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Crime, technology and society by Angus Bancroft
AI assumptions to be wary of

AI assumptions to be wary of

Tech doesn’t kill people, over capitalised techbros kill people.

We are in the tail end of the AI hype/panic cycle. We are all well beyond noting that LLMs can reproduce human failings. It is vital that if we are to use  a tool like ChatGPT or any generative AI to note some assumptions or myths that go along with it. These are:

The assumption of neutrality (responses do not reflect an identifiable ideology)

The assumption of ethics (response are tailored to do no harm, for example, not affirming suicidal ideation)

The assumption of stability (answers are consistent)

The assumption of competence and understanding (responses draw on a curated store of human knowledge and it will not for example misadvise on an interlocutor’s rights and liabilities)

The conversational assumption (interactions are private and responsive).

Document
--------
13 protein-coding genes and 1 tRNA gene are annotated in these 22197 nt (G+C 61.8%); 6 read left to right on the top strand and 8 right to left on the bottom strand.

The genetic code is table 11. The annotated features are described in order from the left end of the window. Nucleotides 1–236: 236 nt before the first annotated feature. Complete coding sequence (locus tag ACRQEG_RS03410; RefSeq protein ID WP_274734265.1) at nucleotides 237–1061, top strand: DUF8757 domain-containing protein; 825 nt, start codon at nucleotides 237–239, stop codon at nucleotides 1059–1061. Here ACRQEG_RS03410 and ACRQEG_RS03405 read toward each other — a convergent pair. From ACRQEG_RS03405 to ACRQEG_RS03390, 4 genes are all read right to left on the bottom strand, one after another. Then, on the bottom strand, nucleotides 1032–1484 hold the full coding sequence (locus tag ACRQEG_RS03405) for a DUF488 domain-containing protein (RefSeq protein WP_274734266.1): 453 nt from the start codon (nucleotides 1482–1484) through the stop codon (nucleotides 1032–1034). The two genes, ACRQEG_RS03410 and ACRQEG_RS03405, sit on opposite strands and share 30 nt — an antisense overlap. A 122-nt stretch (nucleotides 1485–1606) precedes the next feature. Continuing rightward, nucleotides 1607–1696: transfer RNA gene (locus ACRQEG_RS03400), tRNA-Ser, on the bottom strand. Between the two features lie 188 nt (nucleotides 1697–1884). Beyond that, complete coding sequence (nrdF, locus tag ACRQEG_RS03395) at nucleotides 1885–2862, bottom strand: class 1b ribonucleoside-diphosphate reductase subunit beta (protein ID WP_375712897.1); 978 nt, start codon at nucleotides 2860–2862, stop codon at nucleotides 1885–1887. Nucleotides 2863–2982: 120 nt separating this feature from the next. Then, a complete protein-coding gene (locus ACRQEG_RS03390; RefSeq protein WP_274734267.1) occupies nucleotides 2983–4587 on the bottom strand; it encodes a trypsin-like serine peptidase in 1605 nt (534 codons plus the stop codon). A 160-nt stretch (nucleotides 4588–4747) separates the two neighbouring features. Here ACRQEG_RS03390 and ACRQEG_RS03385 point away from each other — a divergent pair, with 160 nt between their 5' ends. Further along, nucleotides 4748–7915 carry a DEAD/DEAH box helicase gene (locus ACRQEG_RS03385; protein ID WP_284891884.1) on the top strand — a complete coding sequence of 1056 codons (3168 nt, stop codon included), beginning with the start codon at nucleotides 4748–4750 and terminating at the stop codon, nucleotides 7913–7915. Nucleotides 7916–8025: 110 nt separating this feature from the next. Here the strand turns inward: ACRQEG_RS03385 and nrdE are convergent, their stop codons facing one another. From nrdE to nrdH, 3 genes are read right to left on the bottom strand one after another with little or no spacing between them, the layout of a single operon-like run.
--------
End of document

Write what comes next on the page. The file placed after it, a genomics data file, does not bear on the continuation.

Underlying that is an anthropomorphic bias. On both sides, techno panic and technical love, there is a tendency to impute anthropomorphised qualities or to get frustrated when those qualities are not there. When the machine reveals itself as it is, not as we were all like it. Personally I prefer it when the machine is clearly a machine, clearly a tool that I can use. What I mean by a tool is a system with clearly defined characteristics that are reasonably predictable. I found it much better to use AI as a device in that way. So even if I use it as my robot companion at least I know what it is being used for. If I use it to create a digest of reports on a topic and I know its limits and that is an effective use case. Any critical perspective on technology is going to have to interrogate these assumptions. But that also means interrogating the reverse. For example any assumption that particular technology is inherently harmful.


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